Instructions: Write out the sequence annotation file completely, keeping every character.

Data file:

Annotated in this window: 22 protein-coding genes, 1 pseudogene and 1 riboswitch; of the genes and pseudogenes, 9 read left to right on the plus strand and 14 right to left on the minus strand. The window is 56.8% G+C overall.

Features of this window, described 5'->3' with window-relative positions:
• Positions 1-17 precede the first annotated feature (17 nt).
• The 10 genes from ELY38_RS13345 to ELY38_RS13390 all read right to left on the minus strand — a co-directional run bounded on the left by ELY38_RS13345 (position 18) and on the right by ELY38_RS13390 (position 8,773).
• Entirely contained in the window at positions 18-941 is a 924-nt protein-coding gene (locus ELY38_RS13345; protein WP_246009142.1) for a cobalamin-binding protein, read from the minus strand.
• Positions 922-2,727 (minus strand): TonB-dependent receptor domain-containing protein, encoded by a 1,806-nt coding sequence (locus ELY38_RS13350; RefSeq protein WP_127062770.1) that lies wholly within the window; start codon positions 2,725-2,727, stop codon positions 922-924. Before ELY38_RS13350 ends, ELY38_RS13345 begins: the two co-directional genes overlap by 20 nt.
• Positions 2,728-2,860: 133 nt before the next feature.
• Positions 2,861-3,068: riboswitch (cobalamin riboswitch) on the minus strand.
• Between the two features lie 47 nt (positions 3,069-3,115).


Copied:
Annotated in this window: 22 protein-coding genes, 1 pseudogene and 1 riboswitch; of the genes and pseudogenes, 9 read left to right on the plus strand and 14 right to left on the minus strand. The window is 56.8% G+C overall.

Features of this window, described 5'->3' with window-relative positions:
• Positions 1-17 precede the first annotated feature (17 nt).
• The 10 genes from ELY38_RS13345 to ELY38_RS13390 all read right to left on the minus strand — a co-directional run bounded on the left by ELY38_RS13345 (position 18) and on the right by ELY38_RS13390 (position 8,773).
• Entirely contained in the window at positions 18-941 is a 924-nt protein-coding gene (locus ELY38_RS13345; protein WP_246009142.1) for a cobalamin-binding protein, read from the minus strand.
• Positions 922-2,727 (minus strand): TonB-dependent receptor domain-containing protein, encoded by a 1,806-nt coding sequence (locus ELY38_RS13350; RefSeq protein WP_127062770.1) that lies wholly within the window; start codon positions 2,725-2,727, stop codon positions 922-924. Before ELY38_RS13350 ends, ELY38_RS13345 begins: the two co-directional genes overlap by 20 nt.
• Positions 2,728-2,860: 133 nt before the next feature.
• Positions 2,861-3,068: riboswitch (cobalamin riboswitch) on the minus strand.
• Between the two features lie 47 nt (positions 3,069-3,115).